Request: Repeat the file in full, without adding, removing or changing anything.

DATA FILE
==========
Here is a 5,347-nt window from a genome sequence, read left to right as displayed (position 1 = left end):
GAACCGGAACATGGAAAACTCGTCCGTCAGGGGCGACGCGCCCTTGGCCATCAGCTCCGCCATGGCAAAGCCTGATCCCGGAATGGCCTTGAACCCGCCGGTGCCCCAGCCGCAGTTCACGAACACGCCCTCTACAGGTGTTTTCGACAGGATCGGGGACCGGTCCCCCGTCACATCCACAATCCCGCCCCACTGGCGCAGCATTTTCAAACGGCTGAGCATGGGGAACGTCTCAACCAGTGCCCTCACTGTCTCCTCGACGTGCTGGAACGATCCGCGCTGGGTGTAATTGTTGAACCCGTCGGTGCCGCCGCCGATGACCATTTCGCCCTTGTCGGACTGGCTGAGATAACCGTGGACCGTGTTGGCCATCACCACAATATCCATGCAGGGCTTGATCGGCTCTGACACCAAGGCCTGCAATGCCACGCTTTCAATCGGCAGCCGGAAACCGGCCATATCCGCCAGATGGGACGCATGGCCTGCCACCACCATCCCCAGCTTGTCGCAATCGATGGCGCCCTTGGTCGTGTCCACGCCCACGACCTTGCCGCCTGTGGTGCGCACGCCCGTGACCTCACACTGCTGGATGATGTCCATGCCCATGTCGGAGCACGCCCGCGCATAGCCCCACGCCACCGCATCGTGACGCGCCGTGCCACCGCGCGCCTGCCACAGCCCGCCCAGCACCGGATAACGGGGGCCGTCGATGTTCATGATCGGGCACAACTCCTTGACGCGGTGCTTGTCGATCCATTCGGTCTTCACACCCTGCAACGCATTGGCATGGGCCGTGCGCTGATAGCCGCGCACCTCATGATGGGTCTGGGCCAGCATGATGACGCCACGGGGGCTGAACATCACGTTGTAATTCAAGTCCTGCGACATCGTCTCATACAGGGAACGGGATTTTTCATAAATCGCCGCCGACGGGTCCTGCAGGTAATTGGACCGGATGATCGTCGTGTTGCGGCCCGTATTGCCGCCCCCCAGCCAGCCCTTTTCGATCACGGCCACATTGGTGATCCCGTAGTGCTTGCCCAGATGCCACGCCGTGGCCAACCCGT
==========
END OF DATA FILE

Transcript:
Here is a 5,347-nt window from a genome sequence, read left to right as displayed (position 1 = left end):
GAACCGGAACATGGAAAACTCGTCCGTCAGGGGCGACGCGCCCTTGGCCATCAGCTCCGCCATGGCAAAGCCTGATCCCGGAATGGCCTTGAACCCGCCGGTGCCCCAGCCGCAGTTCACGAACACGCCCTCTACAGGTGTTTTCGACAGGATCGGGGACCGGTCCCCCGTCACATCCACAATCCCGCCCCACTGGCGCAGCATTTTCAAACGGCTGAGCATGGGGAACGTCTCAACCAGTGCCCTCACTGTCTCCTCGACGTGCTGGAACGATCCGCGCTGGGTGTAATTGTTGAACCCGTCGGTGCCGCCGCCGATGACCATTTCGCCCTTGTCGGACTGGCTGAGATAACCGTGGACCGTGTTGGCCATCACCACAATATCCATGCAGGGCTTGATCGGCTCTGACACCAAGGCCTGCAATGCCACGCTTTCAATCGGCAGCCGGAAACCGGCCATATCCGCCAGATGGGACGCATGGCCTGCCACCACCATCCCCAGCTTGTCGCAATCGATGGCGCCCTTGGTCGTGTCCACGCCCACGACCTTGCCGCCTGTGGTGCGCACGCCCGTGACCTCACACTGCTGGATGATGTCCATGCCCATGTCGGAGCACGCCCGCGCATAGCCCCACGCCACCGCATCGTGACGCGCCGTGCCACCGCGCGCCTGCCACAGCCCGCCCAGCACCGGATAACGGGGGCCGTCGATGTTCATGATCGGGCACAACTCCTTGACGCGGTGCTTGTCGATCCATTCGGTCTTCACACCCTGCAACGCATTGGCATGGGCCGTGCGCTGATAGCCGCGCACCTCATGATGGGTCTGGGCCAGCATGATGACGCCACGGGGGCTGAACATCACGTTGTAATTCAAGTCCTGCGACATCGTCTCATACAGGGAACGGGATTTTTCATAAATCGCCGCCGACGGGTCCTGCAGGTAATTGGACCGGATGATCGTCGTGTTGCGGCCCGTATTGCCGCCCCCCAGCCAGCCCTTTTCGATCACGGCCACATTGGTGATCCCGTAGTGCTTGCCCAGATGCCACGCCGTGGCCAACCCGT